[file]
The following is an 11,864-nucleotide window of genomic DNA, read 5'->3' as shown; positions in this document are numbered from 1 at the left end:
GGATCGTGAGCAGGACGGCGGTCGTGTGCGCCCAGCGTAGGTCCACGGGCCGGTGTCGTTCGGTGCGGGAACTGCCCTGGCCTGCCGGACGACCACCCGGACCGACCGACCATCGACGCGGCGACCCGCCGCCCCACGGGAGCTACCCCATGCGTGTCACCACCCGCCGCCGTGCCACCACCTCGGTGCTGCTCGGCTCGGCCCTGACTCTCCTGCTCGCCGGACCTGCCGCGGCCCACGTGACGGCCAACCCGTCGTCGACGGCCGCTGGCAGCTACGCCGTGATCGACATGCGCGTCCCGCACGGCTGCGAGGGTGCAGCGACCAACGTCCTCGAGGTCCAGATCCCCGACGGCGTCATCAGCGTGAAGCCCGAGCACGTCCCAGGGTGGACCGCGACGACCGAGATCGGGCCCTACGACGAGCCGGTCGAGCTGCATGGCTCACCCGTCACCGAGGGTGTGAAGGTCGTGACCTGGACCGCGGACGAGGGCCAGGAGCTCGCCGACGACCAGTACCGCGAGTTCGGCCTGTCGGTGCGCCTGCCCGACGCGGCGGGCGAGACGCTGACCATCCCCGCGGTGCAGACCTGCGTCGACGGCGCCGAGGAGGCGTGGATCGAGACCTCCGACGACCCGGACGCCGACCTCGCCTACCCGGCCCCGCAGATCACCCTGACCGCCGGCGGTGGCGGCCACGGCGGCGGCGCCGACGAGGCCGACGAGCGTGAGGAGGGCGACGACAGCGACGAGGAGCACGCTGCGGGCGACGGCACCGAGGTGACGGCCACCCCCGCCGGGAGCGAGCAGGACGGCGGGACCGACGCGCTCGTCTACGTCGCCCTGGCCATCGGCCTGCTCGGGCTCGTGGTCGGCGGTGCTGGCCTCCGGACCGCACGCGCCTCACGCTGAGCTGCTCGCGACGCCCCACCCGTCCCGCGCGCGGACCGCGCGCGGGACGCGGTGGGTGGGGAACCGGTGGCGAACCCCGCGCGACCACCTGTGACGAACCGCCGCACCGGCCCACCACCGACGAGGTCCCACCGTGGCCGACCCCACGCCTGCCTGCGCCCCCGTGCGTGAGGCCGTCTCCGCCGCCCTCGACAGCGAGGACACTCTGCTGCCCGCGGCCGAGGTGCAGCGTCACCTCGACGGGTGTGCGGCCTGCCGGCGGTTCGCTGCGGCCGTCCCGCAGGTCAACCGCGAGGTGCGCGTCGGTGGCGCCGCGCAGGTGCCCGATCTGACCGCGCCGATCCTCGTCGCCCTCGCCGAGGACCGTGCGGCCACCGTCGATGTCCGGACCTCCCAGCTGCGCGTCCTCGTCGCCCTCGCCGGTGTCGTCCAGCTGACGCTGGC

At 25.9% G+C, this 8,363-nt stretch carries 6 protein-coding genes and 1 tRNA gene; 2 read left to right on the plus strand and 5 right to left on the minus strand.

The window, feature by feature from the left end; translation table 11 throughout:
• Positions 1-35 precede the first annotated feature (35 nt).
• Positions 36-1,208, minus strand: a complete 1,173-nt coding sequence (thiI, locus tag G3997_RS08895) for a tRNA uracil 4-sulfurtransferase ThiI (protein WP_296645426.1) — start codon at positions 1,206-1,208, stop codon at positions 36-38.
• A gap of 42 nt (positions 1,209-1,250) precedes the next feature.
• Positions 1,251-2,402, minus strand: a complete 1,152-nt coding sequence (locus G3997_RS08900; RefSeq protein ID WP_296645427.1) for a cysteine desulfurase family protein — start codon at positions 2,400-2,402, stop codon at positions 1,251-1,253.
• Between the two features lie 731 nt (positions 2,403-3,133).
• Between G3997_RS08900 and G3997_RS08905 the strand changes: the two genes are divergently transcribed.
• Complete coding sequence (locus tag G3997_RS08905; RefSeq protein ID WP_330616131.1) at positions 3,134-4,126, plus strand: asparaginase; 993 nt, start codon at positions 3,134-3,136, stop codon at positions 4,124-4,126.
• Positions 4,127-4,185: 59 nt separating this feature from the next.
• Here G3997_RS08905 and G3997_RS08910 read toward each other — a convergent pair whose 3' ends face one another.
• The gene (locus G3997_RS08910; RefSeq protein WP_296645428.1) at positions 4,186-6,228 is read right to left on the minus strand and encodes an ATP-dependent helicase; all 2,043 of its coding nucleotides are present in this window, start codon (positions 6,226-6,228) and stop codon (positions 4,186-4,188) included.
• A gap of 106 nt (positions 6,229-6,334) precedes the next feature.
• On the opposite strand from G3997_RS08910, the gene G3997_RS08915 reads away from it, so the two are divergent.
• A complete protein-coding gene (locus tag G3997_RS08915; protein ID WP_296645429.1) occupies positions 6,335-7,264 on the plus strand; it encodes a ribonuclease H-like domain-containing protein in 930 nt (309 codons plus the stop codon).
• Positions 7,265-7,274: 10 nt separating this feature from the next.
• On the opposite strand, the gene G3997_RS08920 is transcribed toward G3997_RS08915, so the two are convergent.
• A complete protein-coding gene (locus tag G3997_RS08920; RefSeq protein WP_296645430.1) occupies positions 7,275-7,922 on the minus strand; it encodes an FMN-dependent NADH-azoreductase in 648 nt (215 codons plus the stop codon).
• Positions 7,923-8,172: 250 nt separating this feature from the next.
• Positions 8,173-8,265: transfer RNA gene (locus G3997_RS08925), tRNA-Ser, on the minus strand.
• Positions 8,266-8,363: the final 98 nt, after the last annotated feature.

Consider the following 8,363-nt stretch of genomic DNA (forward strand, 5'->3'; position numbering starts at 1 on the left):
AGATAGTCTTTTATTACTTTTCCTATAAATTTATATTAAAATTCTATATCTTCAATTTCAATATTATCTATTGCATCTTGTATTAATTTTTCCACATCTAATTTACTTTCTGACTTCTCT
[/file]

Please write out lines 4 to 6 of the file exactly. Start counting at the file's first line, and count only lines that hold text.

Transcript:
The window, feature by feature from the left end; translation table 11 throughout:
• Positions 1-35 precede the first annotated feature (35 nt).
• Positions 36-1,208, minus strand: a complete 1,173-nt coding sequence (thiI, locus tag G3997_RS08895) for a tRNA uracil 4-sulfurtransferase ThiI (protein WP_296645426.1) — start codon at positions 1,206-1,208, stop codon at positions 36-38.